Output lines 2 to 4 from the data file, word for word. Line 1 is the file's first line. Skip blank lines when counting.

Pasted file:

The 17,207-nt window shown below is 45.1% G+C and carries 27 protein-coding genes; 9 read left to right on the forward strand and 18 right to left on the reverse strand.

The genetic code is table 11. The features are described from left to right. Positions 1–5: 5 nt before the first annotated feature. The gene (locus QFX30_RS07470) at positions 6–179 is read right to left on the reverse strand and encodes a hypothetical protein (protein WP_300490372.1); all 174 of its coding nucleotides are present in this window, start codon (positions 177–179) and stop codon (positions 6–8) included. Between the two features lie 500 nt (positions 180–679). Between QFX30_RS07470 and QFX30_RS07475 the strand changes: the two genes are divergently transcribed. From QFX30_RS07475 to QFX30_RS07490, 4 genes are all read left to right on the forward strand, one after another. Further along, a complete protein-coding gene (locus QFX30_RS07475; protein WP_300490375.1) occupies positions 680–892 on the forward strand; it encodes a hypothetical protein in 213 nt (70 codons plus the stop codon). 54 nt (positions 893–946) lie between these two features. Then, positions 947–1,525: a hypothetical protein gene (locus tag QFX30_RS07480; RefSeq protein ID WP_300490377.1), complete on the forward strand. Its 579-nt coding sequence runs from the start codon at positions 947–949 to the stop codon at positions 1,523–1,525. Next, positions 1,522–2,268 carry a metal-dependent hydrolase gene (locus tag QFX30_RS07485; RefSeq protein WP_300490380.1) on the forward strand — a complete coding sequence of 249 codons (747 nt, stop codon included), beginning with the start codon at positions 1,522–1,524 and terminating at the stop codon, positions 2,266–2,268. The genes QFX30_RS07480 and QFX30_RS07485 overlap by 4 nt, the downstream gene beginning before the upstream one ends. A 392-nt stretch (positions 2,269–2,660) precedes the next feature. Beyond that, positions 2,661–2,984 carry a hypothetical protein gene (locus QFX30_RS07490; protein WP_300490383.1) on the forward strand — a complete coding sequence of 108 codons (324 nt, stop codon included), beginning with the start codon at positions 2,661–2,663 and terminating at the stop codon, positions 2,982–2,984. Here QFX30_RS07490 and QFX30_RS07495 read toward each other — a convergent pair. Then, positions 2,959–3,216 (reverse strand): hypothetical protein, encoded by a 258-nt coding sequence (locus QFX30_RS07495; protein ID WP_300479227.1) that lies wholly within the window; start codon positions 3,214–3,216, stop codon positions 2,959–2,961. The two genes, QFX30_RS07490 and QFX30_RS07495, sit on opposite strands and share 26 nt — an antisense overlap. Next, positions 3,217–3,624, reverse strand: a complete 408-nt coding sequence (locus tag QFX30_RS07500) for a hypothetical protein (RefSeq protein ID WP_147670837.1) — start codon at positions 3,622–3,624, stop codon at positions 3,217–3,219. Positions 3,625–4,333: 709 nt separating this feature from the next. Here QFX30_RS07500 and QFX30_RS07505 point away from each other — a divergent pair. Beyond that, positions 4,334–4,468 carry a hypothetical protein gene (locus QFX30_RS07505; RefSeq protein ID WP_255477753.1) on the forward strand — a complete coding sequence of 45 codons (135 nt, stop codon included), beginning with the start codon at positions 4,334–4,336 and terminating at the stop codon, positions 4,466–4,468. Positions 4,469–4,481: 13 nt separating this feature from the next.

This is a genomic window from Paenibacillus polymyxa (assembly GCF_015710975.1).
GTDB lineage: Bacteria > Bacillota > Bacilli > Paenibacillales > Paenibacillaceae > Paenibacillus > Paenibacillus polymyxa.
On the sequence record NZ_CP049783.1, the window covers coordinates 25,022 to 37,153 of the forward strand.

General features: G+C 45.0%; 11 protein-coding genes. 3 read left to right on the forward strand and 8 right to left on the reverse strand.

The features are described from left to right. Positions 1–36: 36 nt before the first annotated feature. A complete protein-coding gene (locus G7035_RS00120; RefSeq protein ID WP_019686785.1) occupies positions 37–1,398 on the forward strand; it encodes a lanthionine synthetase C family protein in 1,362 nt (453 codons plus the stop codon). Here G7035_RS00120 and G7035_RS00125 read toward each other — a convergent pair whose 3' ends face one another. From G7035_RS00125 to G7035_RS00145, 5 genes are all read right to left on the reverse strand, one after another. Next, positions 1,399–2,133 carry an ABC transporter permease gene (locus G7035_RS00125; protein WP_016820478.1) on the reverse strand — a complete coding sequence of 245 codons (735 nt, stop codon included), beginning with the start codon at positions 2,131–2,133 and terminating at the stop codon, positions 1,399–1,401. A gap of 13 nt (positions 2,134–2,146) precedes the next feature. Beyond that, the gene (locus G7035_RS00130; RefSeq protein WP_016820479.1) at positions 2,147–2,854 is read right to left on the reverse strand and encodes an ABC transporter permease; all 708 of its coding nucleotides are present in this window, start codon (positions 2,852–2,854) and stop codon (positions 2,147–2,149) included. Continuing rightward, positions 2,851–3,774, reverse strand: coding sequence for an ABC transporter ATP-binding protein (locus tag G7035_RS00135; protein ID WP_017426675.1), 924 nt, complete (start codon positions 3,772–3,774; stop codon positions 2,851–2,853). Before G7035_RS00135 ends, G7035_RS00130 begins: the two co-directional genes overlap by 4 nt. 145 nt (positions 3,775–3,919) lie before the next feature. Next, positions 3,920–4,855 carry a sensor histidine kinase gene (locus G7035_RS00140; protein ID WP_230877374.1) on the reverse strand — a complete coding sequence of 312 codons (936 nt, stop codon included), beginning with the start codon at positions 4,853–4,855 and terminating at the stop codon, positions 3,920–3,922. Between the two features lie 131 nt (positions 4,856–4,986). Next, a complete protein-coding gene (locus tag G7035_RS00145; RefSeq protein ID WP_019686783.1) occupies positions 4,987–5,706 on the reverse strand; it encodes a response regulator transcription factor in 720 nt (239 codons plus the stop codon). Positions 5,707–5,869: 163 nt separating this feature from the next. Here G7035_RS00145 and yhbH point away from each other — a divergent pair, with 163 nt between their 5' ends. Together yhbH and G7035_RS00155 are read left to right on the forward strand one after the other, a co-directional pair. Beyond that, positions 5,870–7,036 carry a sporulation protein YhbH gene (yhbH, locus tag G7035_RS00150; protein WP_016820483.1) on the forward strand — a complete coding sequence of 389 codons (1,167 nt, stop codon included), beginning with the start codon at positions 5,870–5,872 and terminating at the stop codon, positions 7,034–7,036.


The genetic code is table 11. The features are described from left to right. Positions 1–5: 5 nt before the first annotated feature. The gene (locus QFX30_RS07470) at positions 6–179 is read right to left on the reverse strand and encodes a hypothetical protein (protein WP_300490372.1); all 174 of its coding nucleotides are present in this window, start codon (positions 177–179) and stop codon (positions 6–8) included. Between the two features lie 500 nt (positions 180–679). Between QFX30_RS07470 and QFX30_RS07475 the strand changes: the two genes are divergently transcribed. From QFX30_RS07475 to QFX30_RS07490, 4 genes are all read left to right on the forward strand, one after another. Further along, a complete protein-coding gene (locus QFX30_RS07475; protein WP_300490375.1) occupies positions 680–892 on the forward strand; it encodes a hypothetical protein in 213 nt (70 codons plus the stop codon). 54 nt (positions 893–946) lie between these two features. Then, positions 947–1,525: a hypothetical protein gene (locus tag QFX30_RS07480; RefSeq protein ID WP_300490377.1), complete on the forward strand. Its 579-nt coding sequence runs from the start codon at positions 947–949 to the stop codon at positions 1,523–1,525. Next, positions 1,522–2,268 carry a metal-dependent hydrolase gene (locus tag QFX30_RS07485; RefSeq protein WP_300490380.1) on the forward strand — a complete coding sequence of 249 codons (747 nt, stop codon included), beginning with the start codon at positions 1,522–1,524 and terminating at the stop codon, positions 2,266–2,268. The genes QFX30_RS07480 and QFX30_RS07485 overlap by 4 nt, the downstream gene beginning before the upstream one ends. A 392-nt stretch (positions 2,269–2,660) precedes the next feature. Beyond that, positions 2,661–2,984 carry a hypothetical protein gene (locus QFX30_RS07490; protein WP_300490383.1) on the forward strand — a complete coding sequence of 108 codons (324 nt, stop codon included), beginning with the start codon at positions 2,661–2,663 and terminating at the stop codon, positions 2,982–2,984. Here QFX30_RS07490 and QFX30_RS07495 read toward each other — a convergent pair. Then, positions 2,959–3,216 (reverse strand): hypothetical protein, encoded by a 258-nt coding sequence (locus QFX30_RS07495; protein ID WP_300479227.1) that lies wholly within the window; start codon positions 3,214–3,216, stop codon positions 2,959–2,961. The two genes, QFX30_RS07490 and QFX30_RS07495, sit on opposite strands and share 26 nt — an antisense overlap. Next, positions 3,217–3,624, reverse strand: a complete 408-nt coding sequence (locus tag QFX30_RS07500) for a hypothetical protein (RefSeq protein ID WP_147670837.1) — start codon at positions 3,622–3,624, stop codon at positions 3,217–3,219. Positions 3,625–4,333: 709 nt separating this feature from the next. Here QFX30_RS07500 and QFX30_RS07505 point away from each other — a divergent pair. Beyond that, positions 4,334–4,468 carry a hypothetical protein gene (locus QFX30_RS07505; RefSeq protein ID WP_255477753.1) on the forward strand — a complete coding sequence of 45 codons (135 nt, stop codon included), beginning with the start codon at positions 4,334–4,336 and terminating at the stop codon, positions 4,466–4,468. Positions 4,469–4,481: 13 nt separating this feature from the next.

This is a genomic window from Paenibacillus polymyxa (assembly GCF_015710975.1).
GTDB lineage: Bacteria > Bacillota > Bacilli > Paenibacillales > Paenibacillaceae > Paenibacillus > Paenibacillus polymyxa.